Adapting the Factory Antenna Hole to NMO

When it comes to automobiles and ham radio, there are those who will do whatever it takes to make their radio station operate at its best and those who will compromise the radio’s performance for cosmetic reasons. With my Mk3, my line leaned a little more toward radio performance since the car was older and had more of a utilitarian look. Here’s a photo of my Mk3’s “antenna farm.” I didn’t want to cut a hole in my roof; but the trunk lid was fair game since it’s a replaceable part. My GTI does not have a horizontal trunk lid. That left the roof as my only option with a ground plane. I’m unwilling to cut holes in the roof. Instead, I chose to find a way to use the existing hole in the roof.

The factory “sharkfin” houses antennas for the Sirius satellite receiver, the CarNet module (similar to “OnStar”), and GPS. I have no use for those systems, even the GPS since my GTI did not come with a navigation system (I use my smartphone when I need navigation assistance). The AM/FM radio, uses a “diversity antenna” that’s built into the rear window. In short, removing the sharkfin antenna did not inconvenience me as much as it might others.

Once the antenna is removed, the roof is left with a 40x40mm square hole with unique corners to assure proper antenna orientation. This hole is far too large to accept an NMO mount since most require a 19mm hole. I used a Breedlove #504 Mount for a few years. It’s very strong and reinforces the roof’s sheet metal. At the time, my antenna analyzer was an MFJ-269B, which only measures as high as 170 MHz. I read saying that “any dual-band antenna that tunes on 2m will tune on 70cm.” I’ve never had a problem operating on 70cm. So, I assumed all was well. Eventually, I bought a Comet CAA-500MARKII antenna analyzer that measures up to 500 MHz. That’s when I learned that NONE of my antennas were tuning on UHF frequencies! My troubleshooting lead straight to the Breedlove mount. I think its lugged coaxial connections were the cause of that problem. The mount worked fine at VHF and below.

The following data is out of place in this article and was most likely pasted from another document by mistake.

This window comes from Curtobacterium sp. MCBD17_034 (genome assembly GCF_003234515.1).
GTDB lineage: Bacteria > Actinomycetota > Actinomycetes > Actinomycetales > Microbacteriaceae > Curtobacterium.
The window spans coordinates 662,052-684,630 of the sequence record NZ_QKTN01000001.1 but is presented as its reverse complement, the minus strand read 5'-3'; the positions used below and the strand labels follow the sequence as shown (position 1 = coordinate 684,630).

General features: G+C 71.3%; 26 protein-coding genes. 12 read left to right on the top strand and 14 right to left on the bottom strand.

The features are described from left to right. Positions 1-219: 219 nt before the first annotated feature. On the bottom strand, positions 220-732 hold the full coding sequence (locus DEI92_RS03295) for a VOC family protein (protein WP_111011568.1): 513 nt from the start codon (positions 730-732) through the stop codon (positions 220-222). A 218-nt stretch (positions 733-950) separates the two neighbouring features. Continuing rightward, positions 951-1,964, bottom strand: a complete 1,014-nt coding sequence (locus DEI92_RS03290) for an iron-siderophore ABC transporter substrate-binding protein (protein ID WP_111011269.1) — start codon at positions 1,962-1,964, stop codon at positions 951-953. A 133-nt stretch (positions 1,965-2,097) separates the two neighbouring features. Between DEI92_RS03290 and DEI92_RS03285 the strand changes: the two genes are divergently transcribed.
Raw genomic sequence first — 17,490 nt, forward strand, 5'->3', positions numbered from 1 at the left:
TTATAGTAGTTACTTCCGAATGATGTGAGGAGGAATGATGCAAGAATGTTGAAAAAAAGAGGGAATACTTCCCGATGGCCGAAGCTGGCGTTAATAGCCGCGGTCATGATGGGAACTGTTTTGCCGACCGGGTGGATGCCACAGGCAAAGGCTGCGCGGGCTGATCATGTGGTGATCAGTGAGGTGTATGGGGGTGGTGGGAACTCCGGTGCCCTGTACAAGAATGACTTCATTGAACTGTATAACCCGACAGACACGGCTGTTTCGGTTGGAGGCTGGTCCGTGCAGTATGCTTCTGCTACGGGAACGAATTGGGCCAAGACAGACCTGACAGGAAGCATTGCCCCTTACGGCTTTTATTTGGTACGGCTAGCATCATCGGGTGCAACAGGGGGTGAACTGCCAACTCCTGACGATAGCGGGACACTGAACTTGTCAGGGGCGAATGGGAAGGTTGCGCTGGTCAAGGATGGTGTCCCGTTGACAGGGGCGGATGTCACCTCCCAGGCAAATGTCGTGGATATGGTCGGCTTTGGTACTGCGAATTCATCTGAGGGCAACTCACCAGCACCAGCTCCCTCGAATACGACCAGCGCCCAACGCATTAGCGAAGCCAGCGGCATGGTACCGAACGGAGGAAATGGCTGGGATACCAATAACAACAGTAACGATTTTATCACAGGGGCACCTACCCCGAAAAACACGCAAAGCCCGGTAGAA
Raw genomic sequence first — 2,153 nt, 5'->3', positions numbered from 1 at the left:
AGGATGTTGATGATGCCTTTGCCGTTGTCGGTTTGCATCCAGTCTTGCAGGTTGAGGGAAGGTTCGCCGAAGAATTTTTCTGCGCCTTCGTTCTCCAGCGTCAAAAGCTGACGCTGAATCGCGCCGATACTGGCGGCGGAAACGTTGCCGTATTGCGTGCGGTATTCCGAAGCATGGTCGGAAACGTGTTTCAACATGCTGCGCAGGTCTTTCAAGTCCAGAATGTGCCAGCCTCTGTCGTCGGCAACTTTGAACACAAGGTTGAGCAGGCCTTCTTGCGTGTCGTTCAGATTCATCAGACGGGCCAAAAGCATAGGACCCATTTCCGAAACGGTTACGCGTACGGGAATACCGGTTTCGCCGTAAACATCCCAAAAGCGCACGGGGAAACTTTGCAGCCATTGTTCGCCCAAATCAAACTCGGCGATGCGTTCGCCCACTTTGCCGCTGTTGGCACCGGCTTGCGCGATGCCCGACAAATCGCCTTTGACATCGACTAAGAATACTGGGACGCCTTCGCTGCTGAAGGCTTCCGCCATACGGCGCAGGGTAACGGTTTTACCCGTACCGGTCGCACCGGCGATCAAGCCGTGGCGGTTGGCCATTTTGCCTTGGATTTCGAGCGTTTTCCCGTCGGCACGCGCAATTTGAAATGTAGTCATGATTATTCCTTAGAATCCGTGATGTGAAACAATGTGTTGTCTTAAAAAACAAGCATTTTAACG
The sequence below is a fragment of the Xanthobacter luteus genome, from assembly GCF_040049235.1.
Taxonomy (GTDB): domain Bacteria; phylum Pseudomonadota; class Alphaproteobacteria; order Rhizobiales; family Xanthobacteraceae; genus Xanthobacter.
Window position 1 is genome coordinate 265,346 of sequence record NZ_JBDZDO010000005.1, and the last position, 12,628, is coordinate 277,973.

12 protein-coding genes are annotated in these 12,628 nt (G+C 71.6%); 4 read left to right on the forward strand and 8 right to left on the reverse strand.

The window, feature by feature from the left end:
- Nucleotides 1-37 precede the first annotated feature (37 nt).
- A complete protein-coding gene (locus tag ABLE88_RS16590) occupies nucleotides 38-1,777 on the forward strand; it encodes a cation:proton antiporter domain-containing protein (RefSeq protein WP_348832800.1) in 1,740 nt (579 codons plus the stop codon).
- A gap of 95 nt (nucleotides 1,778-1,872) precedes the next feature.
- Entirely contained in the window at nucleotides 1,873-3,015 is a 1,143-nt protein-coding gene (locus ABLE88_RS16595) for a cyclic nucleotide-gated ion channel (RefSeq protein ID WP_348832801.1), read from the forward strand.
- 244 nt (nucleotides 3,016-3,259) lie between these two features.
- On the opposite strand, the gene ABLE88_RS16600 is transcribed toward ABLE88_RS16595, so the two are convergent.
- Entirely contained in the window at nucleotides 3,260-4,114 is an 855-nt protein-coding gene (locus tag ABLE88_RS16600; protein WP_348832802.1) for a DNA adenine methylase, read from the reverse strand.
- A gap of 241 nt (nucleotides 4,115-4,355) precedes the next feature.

Wanting to fix my UHF challenge, I chose an EM-MG11006-SP, by Electro-Magwave. It is a combination mount that features an NMO mount and a GPS antenna in a single module that mounts in a 3/4-inch hole. It’s advertised to work with all 30-1000 MHz antennas. It covers the 40mm hole on my roof and has a silicone rubber gasket. The new mount works and tunes very well! Better yet, I was able to restore a GPS signal to my car’s infotainment system by using an SMA-to-Fakra adapter (photo below) to connect the GPS antenna to the factory GPS feedline. As mentioned above, the GPS signal isn’t critical since I don’t have factory navigation. But it’s nice to have my compass working properly as well as having the car’s clock set automatically. Despite the 30-1000 MHz rating, my Yaesu ATAS-120A, shown at the top of this page, tunes on all bands down to 7 MHz. That indicates good bonding to the car. I wonder if the 0-29 MHz omission was out of concern for mounting a heavy HF antenna? As a precaution, I don’t mount my 2-lb ATAS-120A unless the car is stationary. I mount my Scorpion HF antenna when I really want performance, especially when driving.

The underside of the mount is relatively easy to reach. I did not need to remove the headliner. Instead, I simply removed the top rear trim panel and then separated the tops of the side trim panels to allow me to lower the aft 12 inches of the headliner. The working space is tight, barely enough space to capture this photo, but everything is accessible. I don’t remember how I disconnected the factory antenna, but I recall viewing some YouTube videos before trying it myself. The first minute of this video gives good visuals. I’ve included a few extra photographs below. I left the headliner loose for a few days so I could inspect for leaks during rain and car washes. The mount seals nicely!

I want to also share a mount that I tried and DO NOT recommend: Larsen’s combination mount, the NMOHFGPSNOCONN. It’s similar to the EM-MG11006-SP, except Larsen’s mount features a plastic base (click this photo for a larger view), which prohibits it from achieving a proper bond to the body of the car. Only a 1/2-wave “no ground plane” antenna will tune. The EM-MG11006-SP’s base is made of aluminum, which means any antenna will work! Buyer beware!

I bought my mount from The Antenna Farm. They have rolldown options to have most common connectors installed. I chose an SMA male on the NMO feedline and an SMA female on the GPS feedline. I also had them cut back the cables to 24 inches so that I can easily remove the mount for cleaning or maintenance.

No New Holes,

Scott